Applying normalization process theory to understand implementation of a family violence screening and care model in maternal and child health nursing practice: a mixed method process evaluation of a randomised controlled trial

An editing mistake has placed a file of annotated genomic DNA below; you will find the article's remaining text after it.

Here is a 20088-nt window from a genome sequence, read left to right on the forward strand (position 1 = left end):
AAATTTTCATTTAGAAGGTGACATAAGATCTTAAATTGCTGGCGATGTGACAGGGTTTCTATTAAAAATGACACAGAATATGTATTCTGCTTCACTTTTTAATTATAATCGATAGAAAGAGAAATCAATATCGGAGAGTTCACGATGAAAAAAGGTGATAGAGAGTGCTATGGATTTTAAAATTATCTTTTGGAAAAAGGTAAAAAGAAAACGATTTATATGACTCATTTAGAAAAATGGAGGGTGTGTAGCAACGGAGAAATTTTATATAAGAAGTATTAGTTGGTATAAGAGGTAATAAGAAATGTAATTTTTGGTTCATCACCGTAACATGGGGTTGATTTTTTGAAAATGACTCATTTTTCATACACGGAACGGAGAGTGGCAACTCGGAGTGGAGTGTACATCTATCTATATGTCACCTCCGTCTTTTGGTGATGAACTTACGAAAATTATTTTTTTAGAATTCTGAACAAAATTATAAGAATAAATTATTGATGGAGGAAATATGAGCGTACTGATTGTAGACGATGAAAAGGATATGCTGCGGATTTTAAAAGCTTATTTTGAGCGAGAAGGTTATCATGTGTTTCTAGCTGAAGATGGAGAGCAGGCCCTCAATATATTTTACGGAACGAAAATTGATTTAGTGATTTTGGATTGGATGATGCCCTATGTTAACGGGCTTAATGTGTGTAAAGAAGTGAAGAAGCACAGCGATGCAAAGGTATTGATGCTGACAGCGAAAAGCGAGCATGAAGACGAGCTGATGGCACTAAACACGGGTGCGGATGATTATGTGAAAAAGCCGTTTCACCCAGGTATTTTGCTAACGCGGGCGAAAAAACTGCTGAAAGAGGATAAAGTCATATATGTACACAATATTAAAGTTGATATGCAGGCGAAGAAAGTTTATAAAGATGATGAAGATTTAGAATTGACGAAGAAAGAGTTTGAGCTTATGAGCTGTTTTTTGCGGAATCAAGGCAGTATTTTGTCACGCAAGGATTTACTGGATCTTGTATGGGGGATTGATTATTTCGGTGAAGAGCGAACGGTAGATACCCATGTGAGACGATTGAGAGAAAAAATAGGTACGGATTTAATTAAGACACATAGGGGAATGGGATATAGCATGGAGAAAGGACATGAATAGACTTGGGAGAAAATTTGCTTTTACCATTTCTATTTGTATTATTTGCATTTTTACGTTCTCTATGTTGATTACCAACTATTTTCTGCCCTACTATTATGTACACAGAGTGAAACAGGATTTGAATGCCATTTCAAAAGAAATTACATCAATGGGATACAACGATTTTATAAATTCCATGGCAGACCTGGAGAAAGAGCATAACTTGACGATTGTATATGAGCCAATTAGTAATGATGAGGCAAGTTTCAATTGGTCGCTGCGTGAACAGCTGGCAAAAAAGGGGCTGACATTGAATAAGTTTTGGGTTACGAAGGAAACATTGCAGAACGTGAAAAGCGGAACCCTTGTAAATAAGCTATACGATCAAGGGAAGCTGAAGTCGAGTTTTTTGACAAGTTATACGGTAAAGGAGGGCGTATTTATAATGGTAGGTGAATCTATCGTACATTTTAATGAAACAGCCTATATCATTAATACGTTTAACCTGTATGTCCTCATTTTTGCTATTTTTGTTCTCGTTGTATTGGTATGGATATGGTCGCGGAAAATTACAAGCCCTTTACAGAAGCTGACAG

In Victoria, Australia, Maternal and Child Health (MCH) services deliver primary health care to families with children 0-6 years, focusing on health promotion, parenting support and early intervention. Family violence (FV) has been identified as a major public health concern, with increased prevalence in the child-bearing years. Victorian Government policy recommends routine FV screening of all women attending MCH services. Using Normalization Process Theory (NPT), we aimed to understand the barriers and facilitators of implementing an enhanced screening model into MCH nurse clinical practice.NPT informed the process evaluation of a pragmatic, cluster randomised controlled trial in eight MCH nurse teams in metropolitan Melbourne, Victoria, Australia. Using mixed methods (surveys and interviews), we explored the views of MCH nurses, MCH nurse team leaders, FV liaison workers and FV managers on implementation of the model. Quantitative data were analysed by comparing proportionate group differences and change within trial arm over time between interim and impact nurse surveys. Qualitative data were inductively coded, thematically analysed and mapped to NPT constructs (coherence, cognitive participation, collective action and reflexive monitoring) to enhance our understanding of the outcome evaluation.MCH nurse participation rates for interim and impact surveys were 79% (127/160) and 71% (114/160), respectively. Twenty-three key stakeholder interviews were completed. FV screening work was meaningful and valued by participants; however, the implementation coincided with a significant (government directed) change in clinical practice which impacted on full engagement with the model (coherence and cognitive participation). The use of MCH nurse-designed FV screening/management tools in focussed women's health consultations and links with FV services enhanced the participants' work (collective action). Monitoring of FV work (reflexive monitoring) was limited.The use of theory-based process evaluation helped identify both what inhibited and enhanced intervention effectiveness. Successful implementation of an enhanced FV screening model for MCH nurses occurred in the context of focussed women's health consultations, with the use of a maternal health and wellbeing checklist and greater collaboration with FV services. Improving links with these services and the ongoing appraisal of nurse work would overcome the barriers identified in this study.